Bridesmaid Betty

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My sister Alice got married last weekend, so this is what I wore to be one of her bridesmaids.

(I have a feeling that technically I was a matron of honour rather than a bridesmaid, but no one knows what that means, so I’m sticking with bridesmaid.)

Alice and her new wife, Kate, let us choose our own dresses. The only rules were that it had to be a dress, and it had to fit with the day’s blue/turquoise/silver colour palette. We don’t live close to each other so we each chose our own dresses and only saw the others’ dresses on the day. (If I can get one or two of the professional photos to share I’ll try to remember to add them here.)

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The pattern

I opted to make Sew Over It’s Betty dress, which probably doesn’t need an introduction. It’s a simple darted bodice, with a slash neckline at the front and a V at the back. It fastens with an invisible zip up the centre back, and the neckline and armholes are finished with a combined facing. The pattern is fabric-hungry because it has a knee-length circle skirt.

In cotton, this pattern is a great first dress for a beginner sewist. There’s nothing very tricky in the construction, and the darted bodice is the one that most fitting tutorials use as an example. The instructions are pretty clear and there’s also an online sewalong.

What I really love about this dress is the possibilities it offers. Sew Over It have released an add-on pack, with a scoop-neckline variation and a set of sleeves. But you could also try drafting these at home, add a lining or attach this bodice to any skirt you please. There are so many great variations and hacks around to choose from.

The fabric

First time out, I stuck with the suggested fabrics and chose a medium-weight cotton in this gorgeous swallow print from Guthrie & Ghani. I squeezed mine out of 4.3m, despite lengthening both the bodice and the skirt.

Fitting

I made two toiles to get the fit right – you can read about those here. In the end I made the following alterations:

  • added 1″ to the bodice length just above the waist
  • added 1″ to the skirt length at the bottom
  • graded from size 12 at the shoulders to size 14 at the waist
  • did a 2″ FBA and moved the bust dart both up and back from the apex
  • removed a tiny 1/8″ from each outer shoulder as a sloping shoulder adjustment
  • 1/2″ swayback adjustment at the back waist
  • removed a little vertical distance from the right side at the waist seam to allow for my shorter side
  • re-drew the facing pieces to mirror the changes to the bodice.

If I were making it again, I’d also tweak the fit at the back a little – possibly a narrow back adjustment or taking larger back darts. And I’d increase the sloping shoulder adjustment on my right.

If you need to alter the bodice of this dress to make it fit you, the pattern doesn’t help you much. There are no lengthen/shorten lines marked, and nor are the bust apex or the natural waistline. Not deal breakers, and one or two tutorials are on the SOI website, but a similar Big 4 pattern would include these markings.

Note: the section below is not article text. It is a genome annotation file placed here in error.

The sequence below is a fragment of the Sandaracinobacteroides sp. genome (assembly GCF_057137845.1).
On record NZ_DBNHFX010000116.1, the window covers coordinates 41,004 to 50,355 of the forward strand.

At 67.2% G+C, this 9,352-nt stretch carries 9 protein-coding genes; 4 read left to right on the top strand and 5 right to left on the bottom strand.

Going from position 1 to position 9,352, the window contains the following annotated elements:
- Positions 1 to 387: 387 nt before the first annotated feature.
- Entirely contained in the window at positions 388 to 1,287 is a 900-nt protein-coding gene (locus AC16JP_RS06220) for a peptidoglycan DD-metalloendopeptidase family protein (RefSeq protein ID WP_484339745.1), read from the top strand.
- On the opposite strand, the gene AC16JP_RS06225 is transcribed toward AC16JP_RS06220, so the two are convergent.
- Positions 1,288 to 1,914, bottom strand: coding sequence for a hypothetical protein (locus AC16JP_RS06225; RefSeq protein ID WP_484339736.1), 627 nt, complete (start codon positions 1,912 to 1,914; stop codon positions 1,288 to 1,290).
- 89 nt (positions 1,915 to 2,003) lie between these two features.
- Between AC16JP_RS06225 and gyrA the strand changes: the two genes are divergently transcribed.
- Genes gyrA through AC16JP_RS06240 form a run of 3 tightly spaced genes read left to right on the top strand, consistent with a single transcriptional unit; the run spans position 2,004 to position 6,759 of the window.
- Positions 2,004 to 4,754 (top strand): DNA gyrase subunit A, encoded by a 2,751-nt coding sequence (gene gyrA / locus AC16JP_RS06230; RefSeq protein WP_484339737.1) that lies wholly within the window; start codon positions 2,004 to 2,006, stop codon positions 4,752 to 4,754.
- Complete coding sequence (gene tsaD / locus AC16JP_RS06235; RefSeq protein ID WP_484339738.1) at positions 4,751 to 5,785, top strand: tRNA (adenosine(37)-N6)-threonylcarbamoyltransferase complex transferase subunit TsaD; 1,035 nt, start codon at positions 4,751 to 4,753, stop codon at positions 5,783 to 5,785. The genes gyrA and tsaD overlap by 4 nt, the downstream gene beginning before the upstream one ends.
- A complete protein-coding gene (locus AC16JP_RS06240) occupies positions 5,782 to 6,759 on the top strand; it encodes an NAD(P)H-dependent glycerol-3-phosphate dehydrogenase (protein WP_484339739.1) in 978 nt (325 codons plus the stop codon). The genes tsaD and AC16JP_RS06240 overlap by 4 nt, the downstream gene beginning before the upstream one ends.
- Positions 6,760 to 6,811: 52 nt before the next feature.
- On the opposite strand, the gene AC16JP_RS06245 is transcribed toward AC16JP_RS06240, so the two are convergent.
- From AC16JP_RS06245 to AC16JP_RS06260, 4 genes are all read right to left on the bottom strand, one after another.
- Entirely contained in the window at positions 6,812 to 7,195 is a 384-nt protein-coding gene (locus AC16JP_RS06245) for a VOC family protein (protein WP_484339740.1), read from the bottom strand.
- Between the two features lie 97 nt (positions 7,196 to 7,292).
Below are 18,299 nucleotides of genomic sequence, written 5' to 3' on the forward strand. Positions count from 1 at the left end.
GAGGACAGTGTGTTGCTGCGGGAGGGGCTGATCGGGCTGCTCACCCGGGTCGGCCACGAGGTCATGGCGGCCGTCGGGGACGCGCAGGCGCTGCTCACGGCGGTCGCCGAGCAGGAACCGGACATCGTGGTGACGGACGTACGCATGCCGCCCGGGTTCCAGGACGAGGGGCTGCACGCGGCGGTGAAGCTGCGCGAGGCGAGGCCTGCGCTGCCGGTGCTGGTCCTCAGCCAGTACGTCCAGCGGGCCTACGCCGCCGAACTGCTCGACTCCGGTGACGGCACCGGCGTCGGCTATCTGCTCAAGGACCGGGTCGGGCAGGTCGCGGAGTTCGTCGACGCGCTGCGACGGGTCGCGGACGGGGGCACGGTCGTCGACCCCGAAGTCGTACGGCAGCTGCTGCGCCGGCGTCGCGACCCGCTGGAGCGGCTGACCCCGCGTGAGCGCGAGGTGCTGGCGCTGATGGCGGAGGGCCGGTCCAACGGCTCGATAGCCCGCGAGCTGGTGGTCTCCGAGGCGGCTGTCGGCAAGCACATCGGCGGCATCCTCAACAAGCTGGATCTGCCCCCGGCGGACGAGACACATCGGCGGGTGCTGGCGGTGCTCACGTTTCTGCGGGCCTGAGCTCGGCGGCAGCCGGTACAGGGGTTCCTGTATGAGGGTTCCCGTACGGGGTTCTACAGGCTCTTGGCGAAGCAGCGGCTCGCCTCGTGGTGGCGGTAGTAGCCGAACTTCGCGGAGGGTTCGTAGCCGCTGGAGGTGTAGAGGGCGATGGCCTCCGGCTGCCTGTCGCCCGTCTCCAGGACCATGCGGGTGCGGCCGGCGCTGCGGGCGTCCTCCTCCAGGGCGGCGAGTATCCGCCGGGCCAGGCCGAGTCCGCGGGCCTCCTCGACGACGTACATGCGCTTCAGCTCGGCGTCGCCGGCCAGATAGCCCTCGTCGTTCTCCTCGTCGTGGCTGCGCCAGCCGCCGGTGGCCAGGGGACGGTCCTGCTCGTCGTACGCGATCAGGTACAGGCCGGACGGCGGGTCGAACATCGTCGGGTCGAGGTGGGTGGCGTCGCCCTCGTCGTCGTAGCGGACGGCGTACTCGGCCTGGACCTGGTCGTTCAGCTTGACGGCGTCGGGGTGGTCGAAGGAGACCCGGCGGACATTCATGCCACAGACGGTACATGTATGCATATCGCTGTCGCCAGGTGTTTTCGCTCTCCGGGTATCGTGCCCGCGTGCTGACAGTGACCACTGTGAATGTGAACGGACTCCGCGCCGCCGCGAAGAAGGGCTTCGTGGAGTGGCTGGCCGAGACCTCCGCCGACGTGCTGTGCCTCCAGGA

Construction

The instructions tell you to staystitch the back neckline, but I’d suggest you also do this to the front neckline and the facing.

If you can sew an invisible zip, you can make this dress. The trickiest part is the facing, which doesn’t feel intuitive the first time you try it, but does (honestly) work in the end. If you’re struggling with the SOI instructions, you could try reading this Threads tutorial, which also helped me to get my head around it.

I made two small changes to the inside. I finished most of my seam allowances on the overlocker, but for the facing, I used some pink bias binding I had lurking around. You’ll need to make sure that your bias is really lightweight so it doesn’t add bulk, but it adds a nice contrast in a place where you’ll see it every time you put the dress on.

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Secondly, I decided to overlock and then hand catchstitch the hem rather than turning it up twice and machine stitching it as the instructions recommend. I’ve had problems in the past machine stitching curved hems – they tend to creep sideways on me, creating diagonal wrinkles in the hem. A machined blind hem would also work well in a medium-weight cotton like this, especially if you tack it in place first.

I gathered the excess fabric in the hem curve using my overlocker. I don’t have a special gathering foot for it; I just fiddled with the differential feed setting, practising on scraps until it produced the right degree of curve. I used this to finish the edge and gather (just ever-so-slightly) in one, then pressed it up with plenty of steam ready to stitch. The handstitching was a pain (did I mention this is a humungous circle skirt?), but I do think it gives a nicer finish, and I had some TV to catch up on…

The wedding went off without a hitch – apart from the actual hitch, of course.

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And one of the best things about a full circle skirt is that there’s enough fabric for a four-year old to hide behind!
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What’s on my sewing table?

Although I’ve been quiet on the blog this month, there’s plenty of sewing going on. Some successful, some less so. Here’s what I’m up to this week:

Bridesmaid Betty

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I’ve just, just finished handstitching the enormous hem on this, and it’s all ready to photograph. I just have to decide whether to take my own pictures for the blog, or see if I might be allowed to use the professional ones from the wedding.